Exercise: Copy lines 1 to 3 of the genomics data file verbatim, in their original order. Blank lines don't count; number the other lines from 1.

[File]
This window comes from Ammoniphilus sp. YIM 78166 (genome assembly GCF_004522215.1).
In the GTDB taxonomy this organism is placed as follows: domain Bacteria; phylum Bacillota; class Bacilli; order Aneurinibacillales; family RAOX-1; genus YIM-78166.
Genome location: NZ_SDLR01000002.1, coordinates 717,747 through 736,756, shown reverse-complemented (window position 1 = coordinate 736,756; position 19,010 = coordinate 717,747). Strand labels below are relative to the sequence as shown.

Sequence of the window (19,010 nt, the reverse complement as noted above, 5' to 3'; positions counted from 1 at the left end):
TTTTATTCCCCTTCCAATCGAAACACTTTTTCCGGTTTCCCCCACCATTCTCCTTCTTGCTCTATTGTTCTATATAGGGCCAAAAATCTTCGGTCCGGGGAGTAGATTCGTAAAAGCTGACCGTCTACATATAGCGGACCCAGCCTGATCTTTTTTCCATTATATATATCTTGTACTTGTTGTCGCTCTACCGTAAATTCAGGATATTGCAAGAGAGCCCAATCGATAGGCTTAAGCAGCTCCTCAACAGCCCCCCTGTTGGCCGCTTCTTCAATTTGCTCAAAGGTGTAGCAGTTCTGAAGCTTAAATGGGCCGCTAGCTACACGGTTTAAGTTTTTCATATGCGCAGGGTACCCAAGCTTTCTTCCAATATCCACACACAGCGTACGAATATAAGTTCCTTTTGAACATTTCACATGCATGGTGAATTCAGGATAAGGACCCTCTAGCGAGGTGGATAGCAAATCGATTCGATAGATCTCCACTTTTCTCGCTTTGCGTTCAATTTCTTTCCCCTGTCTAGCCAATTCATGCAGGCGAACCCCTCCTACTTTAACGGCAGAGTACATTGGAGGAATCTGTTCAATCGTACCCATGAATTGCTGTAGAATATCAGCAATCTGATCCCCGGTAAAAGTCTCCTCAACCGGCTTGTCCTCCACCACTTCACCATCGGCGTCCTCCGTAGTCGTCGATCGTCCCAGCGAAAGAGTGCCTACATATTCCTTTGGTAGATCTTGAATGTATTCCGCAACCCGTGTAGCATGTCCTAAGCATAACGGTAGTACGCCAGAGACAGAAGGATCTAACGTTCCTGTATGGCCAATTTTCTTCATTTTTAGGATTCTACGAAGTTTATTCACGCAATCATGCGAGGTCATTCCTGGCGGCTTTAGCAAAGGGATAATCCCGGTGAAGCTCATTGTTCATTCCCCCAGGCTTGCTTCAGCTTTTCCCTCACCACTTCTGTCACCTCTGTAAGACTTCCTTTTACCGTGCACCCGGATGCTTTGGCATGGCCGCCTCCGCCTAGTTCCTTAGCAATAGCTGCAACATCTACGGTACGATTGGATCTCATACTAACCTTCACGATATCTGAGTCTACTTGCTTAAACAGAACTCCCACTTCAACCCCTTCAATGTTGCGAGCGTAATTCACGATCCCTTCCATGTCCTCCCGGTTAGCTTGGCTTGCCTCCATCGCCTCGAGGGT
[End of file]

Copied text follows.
This window comes from Ammoniphilus sp. YIM 78166 (genome assembly GCF_004522215.1).
In the GTDB taxonomy this organism is placed as follows: domain Bacteria; phylum Bacillota; class Bacilli; order Aneurinibacillales; family RAOX-1; genus YIM-78166.
Genome location: NZ_SDLR01000002.1, coordinates 717,747 through 736,756, shown reverse-complemented (window position 1 = coordinate 736,756; position 19,010 = coordinate 717,747). Strand labels below are relative to the sequence as shown.